Lara Croft and The Guardian of Light Review

As posted on Videogame Jungle.



Time and time again Eidos tell us that they are “re-inventing” Tomb Raider. They said this about Tomb Raider: Angel of Darkness, and are now rebooting the franchise once again for an upcoming game simply titled Tomb Raider, releasing sometime this year.

This time, however, they have truly changed up the experience, with Lara Croft and The Guardian of Light (GOL). Although you may have noticed the words “Tomb Raider” are strangely absent from the game’s title.

In any case, GOL is a great game. Leaving the third-person camera behind, it favours the top-down isometric perspective, as seen in games like Marvel Ultimate Alliance and Diablo.

The real beauty of GOL comes through the game’s two-player co-op. Sure, you could play the game’s single-player with slightly differing puzzles, but this game was made for co-op. In the story of GOL there are two characters: Lara Croft & Totec, a scantily clad Mayan tribesman wearing even less clothes than Lara.

He is the so-called Guardian of Light. Humanity is under threat from an evil spirit and the only chance for mankind’s survival is for Totec to team up with the tiger-killing and artifact-stealing Lara Croft.

Ms. Croft is equipped with a grappling hook, used used by both Totec and herself to climb up walls, and to create a line for Totec to walk across large gaps.

Totec also has some neat abilities of his own: a shield that can deflect enemy attacks and propel Lara to out-of-reach places. His spear can be thrown at enemies and stuck into walls to create paths in which Lara can climb. Unfortunately, Totec must’ve been eating far too many monkeys and assorted animal crackers, as he falls through the spears if he tries to attempt the same trick Lara pulls off so effortlessly.

Both characters can place unlimited explosives (though one at a time), across the environment, which display a circle to show the full radius of the blast. Just try not to blow each other up in the process.

The combat is like a twin-stick shooter, holding the right trigger, and pointing the right analogue stick in the direction you want to fire or spear-throw. There’s an assortment of weapons both Lara and Totec (yes, even 2000-year-old warriors can wield guns) collect on their adventures together; pistols, rifles, rocket launchers and flamethrowers for example. The bad guys should really stop leaving their weapons just lying around!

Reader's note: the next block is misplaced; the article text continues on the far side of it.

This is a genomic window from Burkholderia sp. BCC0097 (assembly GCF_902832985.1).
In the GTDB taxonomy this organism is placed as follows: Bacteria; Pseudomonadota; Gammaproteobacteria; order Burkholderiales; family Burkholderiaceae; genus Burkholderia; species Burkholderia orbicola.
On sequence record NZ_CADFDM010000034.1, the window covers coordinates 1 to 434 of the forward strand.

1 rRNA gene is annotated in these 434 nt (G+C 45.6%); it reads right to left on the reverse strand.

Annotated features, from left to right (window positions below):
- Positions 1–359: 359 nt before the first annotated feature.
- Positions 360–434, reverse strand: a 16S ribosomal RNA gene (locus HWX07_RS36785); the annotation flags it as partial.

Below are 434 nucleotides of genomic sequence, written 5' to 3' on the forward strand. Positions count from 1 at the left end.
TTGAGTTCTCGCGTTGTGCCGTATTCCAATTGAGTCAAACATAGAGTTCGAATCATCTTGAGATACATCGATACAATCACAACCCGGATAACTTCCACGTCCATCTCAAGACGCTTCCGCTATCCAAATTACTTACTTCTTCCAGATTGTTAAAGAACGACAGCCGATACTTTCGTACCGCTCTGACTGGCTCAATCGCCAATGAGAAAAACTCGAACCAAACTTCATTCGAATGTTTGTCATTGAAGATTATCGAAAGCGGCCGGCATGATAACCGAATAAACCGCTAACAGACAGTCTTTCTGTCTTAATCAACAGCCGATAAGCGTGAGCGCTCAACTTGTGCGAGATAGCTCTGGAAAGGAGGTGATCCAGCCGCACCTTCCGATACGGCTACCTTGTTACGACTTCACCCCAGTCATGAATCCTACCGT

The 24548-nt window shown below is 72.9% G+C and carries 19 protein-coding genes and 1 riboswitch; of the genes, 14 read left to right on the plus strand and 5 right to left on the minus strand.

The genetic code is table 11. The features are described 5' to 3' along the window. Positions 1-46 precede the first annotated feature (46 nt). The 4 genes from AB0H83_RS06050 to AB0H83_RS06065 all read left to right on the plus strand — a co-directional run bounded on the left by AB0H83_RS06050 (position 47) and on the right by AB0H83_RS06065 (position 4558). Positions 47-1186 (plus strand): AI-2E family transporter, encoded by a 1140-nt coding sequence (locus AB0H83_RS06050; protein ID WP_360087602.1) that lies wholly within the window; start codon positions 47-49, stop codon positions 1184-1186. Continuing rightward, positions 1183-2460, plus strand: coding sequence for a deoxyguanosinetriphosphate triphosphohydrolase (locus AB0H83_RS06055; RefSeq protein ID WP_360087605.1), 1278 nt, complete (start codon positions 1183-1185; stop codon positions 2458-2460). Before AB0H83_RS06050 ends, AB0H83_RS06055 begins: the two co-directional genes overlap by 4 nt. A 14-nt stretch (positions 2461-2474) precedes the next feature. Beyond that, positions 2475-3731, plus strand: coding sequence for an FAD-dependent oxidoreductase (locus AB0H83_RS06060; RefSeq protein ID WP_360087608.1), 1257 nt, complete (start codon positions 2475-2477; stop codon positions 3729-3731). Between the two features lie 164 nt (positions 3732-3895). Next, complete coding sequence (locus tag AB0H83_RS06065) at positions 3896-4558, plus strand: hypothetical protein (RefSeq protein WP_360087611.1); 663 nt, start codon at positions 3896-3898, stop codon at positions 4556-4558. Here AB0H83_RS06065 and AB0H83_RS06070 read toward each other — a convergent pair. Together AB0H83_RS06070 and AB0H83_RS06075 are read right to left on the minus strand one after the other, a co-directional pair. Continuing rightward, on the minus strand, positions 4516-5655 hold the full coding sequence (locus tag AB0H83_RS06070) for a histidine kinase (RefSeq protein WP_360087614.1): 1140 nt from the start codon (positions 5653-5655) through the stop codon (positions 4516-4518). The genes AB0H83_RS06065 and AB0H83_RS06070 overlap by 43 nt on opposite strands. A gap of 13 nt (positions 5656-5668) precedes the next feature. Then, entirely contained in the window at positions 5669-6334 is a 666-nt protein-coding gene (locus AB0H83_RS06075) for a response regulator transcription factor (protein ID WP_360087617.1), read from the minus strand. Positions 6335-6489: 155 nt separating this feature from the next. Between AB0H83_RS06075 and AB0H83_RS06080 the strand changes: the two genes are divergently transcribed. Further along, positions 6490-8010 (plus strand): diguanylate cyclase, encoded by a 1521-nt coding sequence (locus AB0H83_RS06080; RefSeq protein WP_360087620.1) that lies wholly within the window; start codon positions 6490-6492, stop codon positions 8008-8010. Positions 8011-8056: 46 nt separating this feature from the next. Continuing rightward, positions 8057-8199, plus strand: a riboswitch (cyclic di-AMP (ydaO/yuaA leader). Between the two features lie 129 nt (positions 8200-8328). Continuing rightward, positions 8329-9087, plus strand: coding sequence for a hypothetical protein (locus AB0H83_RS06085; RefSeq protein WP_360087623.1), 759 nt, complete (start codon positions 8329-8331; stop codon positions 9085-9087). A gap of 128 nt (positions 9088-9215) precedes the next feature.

In co-op, the levels are designed in such a way that Lara and Totec need to co-operate, using each other’s abilities to progress. Usually, the tasks are reaching higher places, standing on switches, or helping revive the other. I played the full game with a friend (I played as Lara), though we did swap controllers for some of the tricky stuff. Usually found in the glowing challenge rooms are optional puzzles that leave you scratching your head from their clerverness.

The story, dialogue, and short cut scenes are easily forgettable, but GOL offers up such a fun gameplay experience it’s hard to argue with where Crystal Dynamics spent their time and money.

My favourite scenes come when the world begins crumbling around you (much like in Uncharted 2), as you run along decrepit stone bridges, and avoid spiked booby-traps.

There are collectable artifacts that give you RPG-like enhancements to your health and firepower etc. but the system was presented in such a confusing way that I couldn’t really figure out the benefits of each. There are also gems scattered throughout each level that you and your co-op partner will be fighting over the entire game, which adds to the game a slight amount of competition.

Each level has leaderboards, score attack challenges, and bonus objectives that offer up new ways to play, such as destroying all vehicles in a level, performing a task without dying, or finishing it within a certain time. As a downloadable title they can’t give you an Achievement for each of these, but you do get the satisfaction of being awesome. Remember what games used to be like? Fun, fulfilling experiences based on their own merit? GOL brings us back to that classic feel.

Ultimately, GOL has left me itching for more (I’m crossing my fingers it sells well enough for a sequel). Lara Croft and The Guardian of Light  is a very different kind of Tomb Raider game from what you’re used to– perhaps the reason behind dropping the "Tomb Raider" branding.  Sometimes experimenting with a new things on an old formula can be very successful, and in this case, it was.

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